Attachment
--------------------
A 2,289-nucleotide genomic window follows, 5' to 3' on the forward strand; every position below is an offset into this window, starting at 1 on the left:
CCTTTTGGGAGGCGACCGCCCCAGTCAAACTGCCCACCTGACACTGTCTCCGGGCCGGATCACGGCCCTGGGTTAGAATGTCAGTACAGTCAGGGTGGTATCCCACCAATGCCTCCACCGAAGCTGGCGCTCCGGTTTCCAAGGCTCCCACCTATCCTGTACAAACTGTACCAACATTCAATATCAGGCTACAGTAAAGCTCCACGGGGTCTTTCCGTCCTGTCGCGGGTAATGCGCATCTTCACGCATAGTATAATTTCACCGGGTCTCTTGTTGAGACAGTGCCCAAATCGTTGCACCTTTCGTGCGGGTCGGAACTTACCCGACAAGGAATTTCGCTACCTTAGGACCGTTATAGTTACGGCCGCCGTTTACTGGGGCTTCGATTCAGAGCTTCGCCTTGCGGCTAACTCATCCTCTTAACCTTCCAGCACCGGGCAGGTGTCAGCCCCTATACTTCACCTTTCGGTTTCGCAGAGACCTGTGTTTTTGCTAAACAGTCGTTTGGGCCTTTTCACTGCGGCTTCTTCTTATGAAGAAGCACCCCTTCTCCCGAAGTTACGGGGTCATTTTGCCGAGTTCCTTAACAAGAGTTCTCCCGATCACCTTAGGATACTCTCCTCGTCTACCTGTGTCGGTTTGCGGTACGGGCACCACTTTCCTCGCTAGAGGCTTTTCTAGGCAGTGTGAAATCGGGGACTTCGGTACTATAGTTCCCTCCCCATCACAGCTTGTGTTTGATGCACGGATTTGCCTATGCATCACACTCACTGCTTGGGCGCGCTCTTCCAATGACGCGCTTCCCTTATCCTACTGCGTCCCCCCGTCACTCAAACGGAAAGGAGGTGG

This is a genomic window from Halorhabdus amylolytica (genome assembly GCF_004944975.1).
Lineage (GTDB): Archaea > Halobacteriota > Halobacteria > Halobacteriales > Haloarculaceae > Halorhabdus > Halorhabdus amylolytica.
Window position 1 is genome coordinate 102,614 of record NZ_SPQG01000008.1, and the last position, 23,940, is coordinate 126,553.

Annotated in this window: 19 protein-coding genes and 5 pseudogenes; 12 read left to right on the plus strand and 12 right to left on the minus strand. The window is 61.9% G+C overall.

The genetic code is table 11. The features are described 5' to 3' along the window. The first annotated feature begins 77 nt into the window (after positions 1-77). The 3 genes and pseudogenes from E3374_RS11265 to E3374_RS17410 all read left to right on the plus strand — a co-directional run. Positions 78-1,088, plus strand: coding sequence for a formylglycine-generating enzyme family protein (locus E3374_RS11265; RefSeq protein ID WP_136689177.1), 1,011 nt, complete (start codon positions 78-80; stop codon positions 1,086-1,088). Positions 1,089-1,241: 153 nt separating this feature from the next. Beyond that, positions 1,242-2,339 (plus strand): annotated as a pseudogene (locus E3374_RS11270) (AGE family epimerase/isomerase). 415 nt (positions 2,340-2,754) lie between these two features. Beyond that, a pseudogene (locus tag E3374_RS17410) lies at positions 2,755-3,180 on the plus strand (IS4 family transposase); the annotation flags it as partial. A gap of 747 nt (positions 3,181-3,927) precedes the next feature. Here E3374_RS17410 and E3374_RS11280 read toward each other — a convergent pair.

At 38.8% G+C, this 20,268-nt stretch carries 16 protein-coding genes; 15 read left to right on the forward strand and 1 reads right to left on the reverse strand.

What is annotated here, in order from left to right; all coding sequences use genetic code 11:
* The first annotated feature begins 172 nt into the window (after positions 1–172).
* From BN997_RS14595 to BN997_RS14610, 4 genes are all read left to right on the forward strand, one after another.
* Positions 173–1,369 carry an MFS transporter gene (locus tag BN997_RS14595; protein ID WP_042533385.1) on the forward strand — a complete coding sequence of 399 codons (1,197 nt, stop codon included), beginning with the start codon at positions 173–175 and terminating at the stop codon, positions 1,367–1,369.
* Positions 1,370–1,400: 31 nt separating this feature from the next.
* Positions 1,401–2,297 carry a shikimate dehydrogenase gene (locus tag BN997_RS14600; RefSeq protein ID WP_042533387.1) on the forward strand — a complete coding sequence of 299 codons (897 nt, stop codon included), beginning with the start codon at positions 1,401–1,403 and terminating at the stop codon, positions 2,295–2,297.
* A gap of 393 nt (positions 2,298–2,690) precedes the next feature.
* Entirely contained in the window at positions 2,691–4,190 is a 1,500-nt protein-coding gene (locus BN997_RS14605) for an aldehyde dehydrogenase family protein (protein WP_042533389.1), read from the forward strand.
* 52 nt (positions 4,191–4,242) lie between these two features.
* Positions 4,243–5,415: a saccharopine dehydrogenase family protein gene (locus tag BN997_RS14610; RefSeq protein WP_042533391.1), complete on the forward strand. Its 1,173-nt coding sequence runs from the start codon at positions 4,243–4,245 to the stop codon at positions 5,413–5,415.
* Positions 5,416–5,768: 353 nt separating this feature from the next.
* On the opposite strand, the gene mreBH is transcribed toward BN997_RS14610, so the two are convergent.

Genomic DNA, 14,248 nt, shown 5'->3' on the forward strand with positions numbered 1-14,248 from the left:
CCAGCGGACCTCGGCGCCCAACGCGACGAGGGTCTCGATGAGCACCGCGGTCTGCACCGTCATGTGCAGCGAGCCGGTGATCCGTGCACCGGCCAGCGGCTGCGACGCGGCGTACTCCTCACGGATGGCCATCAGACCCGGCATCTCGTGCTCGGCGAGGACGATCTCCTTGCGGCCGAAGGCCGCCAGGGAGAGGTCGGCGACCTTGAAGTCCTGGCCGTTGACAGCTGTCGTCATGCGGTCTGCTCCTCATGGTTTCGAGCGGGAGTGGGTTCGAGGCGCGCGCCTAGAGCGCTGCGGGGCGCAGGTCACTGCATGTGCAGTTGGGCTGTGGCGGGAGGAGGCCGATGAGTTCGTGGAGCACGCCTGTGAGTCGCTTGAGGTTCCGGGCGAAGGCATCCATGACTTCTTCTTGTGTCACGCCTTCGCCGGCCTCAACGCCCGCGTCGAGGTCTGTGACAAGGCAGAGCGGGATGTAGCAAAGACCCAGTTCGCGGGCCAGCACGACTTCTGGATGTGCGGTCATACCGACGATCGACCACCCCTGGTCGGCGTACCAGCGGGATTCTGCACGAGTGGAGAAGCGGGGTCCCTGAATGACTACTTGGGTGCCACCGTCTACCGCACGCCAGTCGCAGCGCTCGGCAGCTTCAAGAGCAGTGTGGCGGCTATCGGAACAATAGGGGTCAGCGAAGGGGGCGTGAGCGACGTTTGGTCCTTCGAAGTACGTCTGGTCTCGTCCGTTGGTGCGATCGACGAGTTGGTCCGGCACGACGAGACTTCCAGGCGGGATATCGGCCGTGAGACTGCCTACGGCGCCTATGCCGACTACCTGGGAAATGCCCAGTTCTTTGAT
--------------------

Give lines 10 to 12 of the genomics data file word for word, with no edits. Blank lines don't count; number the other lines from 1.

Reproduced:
* The first annotated feature begins 172 nt into the window (after positions 1–172).
* From BN997_RS14595 to BN997_RS14610, 4 genes are all read left to right on the forward strand, one after another.
* Positions 173–1,369 carry an MFS transporter gene (locus tag BN997_RS14595; protein ID WP_042533385.1) on the forward strand — a complete coding sequence of 399 codons (1,197 nt, stop codon included), beginning with the start codon at positions 173–175 and terminating at the stop codon, positions 1,367–1,369.